Alpha Decay – Class 12 | Chapter – 13 | Physics Short Notes Series PDF for NEET & JEE

Alpha Decay: Alpha decay is a type of radioactive decay in which an atomic nucleus emits an alpha particle, which consists of two protons and two neutrons. Alpha decay typically occurs in very heavy elements, such as uranium and radium, which have an excess of protons and neutrons in their nuclei.

Alpha Decay

During alpha decay, the parent nucleus loses two protons and two neutrons, which reduces its atomic number by 2 and its mass number by 4. This results in the creation of a new nucleus with a lower atomic number and mass number. The emitted alpha particle has a charge of +2 and a mass of 4, and is typically emitted with a high velocity.

Alpha decay is a highly energetic process that releases a large amount of energy in the form of kinetic energy of the alpha particle and the resulting daughter nucleus. This energy is often used in nuclear power generation and other applications.

The rate of alpha decay is governed by the half-life of the parent nucleus, which is the time it takes for half of the original nuclei to decay. The half-life of alpha decay can vary widely depending on the particular isotope involved, ranging from a fraction of a second to billions of years.

Applications of Alpha Decay

Alpha decay has several important applications in science and technology. Some of these applications include:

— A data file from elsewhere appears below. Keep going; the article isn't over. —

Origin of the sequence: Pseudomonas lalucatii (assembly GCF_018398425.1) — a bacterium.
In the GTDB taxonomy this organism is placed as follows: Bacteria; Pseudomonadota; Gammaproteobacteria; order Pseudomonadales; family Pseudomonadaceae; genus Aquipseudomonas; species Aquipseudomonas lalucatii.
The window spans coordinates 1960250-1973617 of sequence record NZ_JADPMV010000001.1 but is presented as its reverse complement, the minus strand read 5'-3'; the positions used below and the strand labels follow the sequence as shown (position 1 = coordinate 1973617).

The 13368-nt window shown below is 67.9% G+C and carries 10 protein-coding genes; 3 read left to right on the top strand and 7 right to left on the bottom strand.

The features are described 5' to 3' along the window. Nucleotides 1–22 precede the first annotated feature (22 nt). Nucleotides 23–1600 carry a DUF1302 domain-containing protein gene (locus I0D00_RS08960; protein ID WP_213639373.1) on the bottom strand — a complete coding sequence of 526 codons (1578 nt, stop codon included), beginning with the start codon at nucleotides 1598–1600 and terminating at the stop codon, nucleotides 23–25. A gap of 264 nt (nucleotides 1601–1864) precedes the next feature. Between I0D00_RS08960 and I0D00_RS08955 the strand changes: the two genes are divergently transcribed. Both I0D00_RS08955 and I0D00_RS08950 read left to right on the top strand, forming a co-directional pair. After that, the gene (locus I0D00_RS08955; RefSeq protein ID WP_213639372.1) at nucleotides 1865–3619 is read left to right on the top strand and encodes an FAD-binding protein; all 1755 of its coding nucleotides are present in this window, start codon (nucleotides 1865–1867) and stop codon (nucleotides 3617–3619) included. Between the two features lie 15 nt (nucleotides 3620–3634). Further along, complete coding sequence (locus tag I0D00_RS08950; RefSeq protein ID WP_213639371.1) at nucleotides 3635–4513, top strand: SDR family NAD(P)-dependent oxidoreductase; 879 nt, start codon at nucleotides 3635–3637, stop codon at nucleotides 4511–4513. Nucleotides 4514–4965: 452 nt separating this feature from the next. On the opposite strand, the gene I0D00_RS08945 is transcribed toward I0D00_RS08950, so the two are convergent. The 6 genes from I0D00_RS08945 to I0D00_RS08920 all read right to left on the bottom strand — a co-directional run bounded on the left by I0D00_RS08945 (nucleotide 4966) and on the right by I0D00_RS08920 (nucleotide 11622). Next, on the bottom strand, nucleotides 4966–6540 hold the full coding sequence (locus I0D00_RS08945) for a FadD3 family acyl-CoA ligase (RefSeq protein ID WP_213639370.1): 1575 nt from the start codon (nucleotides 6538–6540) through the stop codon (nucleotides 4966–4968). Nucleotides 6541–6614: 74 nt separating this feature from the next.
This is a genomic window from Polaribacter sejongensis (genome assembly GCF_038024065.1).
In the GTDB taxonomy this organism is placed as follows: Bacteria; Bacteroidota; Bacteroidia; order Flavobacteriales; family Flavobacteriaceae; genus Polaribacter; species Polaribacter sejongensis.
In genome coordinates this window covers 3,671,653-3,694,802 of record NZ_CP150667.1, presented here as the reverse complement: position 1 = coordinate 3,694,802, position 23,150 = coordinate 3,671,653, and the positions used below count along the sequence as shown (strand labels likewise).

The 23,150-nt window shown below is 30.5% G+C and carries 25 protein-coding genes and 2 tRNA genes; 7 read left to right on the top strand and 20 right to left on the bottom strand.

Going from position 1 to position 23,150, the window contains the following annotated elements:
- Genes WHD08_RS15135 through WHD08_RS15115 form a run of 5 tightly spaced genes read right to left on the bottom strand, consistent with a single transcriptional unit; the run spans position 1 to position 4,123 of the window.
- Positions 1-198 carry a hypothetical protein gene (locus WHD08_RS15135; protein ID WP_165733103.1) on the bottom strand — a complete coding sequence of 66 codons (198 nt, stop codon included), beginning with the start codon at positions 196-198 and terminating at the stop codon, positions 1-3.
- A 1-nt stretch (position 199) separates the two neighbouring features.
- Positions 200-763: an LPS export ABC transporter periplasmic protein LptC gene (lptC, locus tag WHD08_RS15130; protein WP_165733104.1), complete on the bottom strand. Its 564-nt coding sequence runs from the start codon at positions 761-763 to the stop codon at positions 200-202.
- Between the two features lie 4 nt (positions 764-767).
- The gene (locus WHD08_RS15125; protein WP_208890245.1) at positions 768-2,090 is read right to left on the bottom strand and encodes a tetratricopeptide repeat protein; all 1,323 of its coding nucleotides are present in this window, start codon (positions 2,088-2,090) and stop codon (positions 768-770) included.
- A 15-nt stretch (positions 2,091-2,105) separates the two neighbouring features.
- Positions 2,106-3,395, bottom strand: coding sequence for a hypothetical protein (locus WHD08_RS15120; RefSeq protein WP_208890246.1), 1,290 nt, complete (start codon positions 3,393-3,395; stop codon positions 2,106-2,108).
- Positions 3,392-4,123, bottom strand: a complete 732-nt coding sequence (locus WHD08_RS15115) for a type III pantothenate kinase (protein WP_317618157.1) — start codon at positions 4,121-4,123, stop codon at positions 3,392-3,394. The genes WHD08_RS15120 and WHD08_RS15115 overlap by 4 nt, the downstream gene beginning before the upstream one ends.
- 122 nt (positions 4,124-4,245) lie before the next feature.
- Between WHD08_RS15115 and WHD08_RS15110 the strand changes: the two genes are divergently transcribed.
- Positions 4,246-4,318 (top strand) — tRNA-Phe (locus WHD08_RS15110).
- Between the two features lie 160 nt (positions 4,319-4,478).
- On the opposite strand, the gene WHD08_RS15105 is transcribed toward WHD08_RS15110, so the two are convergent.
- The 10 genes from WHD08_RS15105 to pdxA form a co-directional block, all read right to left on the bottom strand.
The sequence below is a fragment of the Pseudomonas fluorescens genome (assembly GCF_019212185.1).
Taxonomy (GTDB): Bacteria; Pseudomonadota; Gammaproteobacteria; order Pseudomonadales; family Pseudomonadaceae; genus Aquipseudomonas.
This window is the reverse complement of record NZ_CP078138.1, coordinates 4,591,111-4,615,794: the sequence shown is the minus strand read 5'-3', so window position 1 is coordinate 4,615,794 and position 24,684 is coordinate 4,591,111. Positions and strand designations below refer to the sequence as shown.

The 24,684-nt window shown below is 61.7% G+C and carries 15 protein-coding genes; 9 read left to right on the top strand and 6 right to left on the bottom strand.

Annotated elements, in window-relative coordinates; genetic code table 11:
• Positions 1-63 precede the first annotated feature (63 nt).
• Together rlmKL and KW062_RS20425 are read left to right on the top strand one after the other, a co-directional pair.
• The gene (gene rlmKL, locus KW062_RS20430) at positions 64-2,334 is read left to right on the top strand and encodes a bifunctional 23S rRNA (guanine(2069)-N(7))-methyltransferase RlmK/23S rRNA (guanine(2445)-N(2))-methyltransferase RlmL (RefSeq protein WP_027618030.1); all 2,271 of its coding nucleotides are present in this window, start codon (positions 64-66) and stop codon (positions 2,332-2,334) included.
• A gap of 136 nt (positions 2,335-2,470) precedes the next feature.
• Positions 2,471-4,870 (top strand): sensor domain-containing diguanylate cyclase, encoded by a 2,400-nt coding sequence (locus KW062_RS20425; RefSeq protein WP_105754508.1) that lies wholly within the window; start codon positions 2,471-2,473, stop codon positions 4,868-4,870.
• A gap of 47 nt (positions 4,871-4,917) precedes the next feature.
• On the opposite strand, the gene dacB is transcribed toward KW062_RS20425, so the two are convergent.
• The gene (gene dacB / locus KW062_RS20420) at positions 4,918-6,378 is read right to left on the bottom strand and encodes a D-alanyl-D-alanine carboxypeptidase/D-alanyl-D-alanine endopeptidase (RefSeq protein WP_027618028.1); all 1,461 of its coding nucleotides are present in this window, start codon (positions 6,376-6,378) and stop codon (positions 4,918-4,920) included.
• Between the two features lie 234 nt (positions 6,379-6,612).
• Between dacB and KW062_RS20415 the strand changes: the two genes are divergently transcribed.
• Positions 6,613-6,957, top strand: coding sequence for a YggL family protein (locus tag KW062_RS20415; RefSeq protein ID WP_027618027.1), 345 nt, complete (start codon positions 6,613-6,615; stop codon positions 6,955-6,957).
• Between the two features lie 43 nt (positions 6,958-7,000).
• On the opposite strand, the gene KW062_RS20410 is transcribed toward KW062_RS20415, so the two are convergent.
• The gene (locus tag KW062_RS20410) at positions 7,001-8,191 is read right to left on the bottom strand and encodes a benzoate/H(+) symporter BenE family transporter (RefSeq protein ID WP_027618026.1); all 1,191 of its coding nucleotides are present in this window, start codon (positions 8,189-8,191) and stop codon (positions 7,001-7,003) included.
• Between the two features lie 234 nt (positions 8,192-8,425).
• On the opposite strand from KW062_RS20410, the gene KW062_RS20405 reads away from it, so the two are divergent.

• Smoke detectors: Alpha particles emitted from a small amount of radioactive material (such as americium-241) are used to detect smoke in a room. When the alpha particles interact with the air, they ionize the air molecules, which in turn creates an electrical current that triggers the smoke detector.
  • Nuclear power: Alpha particles are released during the decay of certain heavy isotopes, such as uranium-235 and plutonium-239, which are used as fuel in nuclear reactors. These alpha particles are responsible for generating the heat used to produce electricity.
  • Medical applications: Alpha particles can be used to deliver radiation therapy to treat certain types of cancer. By targeting cancer cells with alpha particles, doctors can destroy the cancerous tissue while minimizing damage to healthy tissue.
  • Geology: The decay of certain isotopes, such as uranium-238, can be used to determine the age of rocks and other geological materials. By measuring the ratio of parent isotopes to daughter isotopes in a sample, geologists can determine how long ago the material was formed.
  • Research: Alpha decay is an important process in nuclear physics research. By studying the properties of alpha particles and the decay of heavy isotopes, scientists can gain insights into the fundamental nature of matter and energy.

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By Team Learning Mantras